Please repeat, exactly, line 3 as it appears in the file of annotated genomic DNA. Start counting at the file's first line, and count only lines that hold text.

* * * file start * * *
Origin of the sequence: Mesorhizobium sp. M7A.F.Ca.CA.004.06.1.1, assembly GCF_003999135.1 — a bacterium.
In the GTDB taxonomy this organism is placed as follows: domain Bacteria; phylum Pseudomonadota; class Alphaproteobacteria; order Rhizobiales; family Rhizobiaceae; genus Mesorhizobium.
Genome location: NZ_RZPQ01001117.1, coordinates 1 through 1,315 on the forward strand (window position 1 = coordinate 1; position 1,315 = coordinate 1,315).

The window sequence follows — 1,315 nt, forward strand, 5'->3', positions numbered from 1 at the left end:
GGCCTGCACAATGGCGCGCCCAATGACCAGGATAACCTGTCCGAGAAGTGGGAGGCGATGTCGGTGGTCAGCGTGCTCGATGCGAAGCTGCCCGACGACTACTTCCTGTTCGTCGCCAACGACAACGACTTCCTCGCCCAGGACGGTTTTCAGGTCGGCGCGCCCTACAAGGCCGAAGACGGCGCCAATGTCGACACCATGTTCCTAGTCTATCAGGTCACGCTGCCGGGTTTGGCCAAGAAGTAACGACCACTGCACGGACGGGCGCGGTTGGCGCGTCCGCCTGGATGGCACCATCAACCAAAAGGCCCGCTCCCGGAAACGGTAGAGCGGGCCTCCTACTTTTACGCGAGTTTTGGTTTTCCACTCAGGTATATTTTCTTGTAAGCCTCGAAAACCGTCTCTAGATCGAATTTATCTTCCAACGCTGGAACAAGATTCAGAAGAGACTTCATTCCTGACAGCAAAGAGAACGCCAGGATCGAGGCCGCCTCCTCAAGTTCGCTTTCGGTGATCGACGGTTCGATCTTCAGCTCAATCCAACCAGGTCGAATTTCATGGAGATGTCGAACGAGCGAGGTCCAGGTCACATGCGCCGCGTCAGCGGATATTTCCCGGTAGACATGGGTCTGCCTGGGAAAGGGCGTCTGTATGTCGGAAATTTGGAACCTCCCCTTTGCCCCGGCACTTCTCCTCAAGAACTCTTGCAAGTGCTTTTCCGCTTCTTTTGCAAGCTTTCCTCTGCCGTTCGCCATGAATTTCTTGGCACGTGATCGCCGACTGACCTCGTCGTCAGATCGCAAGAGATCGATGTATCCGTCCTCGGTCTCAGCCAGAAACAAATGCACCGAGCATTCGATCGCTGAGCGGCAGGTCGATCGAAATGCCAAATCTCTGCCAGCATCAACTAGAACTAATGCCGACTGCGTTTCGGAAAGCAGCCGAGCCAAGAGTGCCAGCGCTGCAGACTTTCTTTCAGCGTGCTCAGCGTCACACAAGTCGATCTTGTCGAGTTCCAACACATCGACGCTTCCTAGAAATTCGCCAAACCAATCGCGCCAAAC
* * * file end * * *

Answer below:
Genome location: NZ_RZPQ01001117.1, coordinates 1 through 1,315 on the forward strand (window position 1 = coordinate 1; position 1,315 = coordinate 1,315).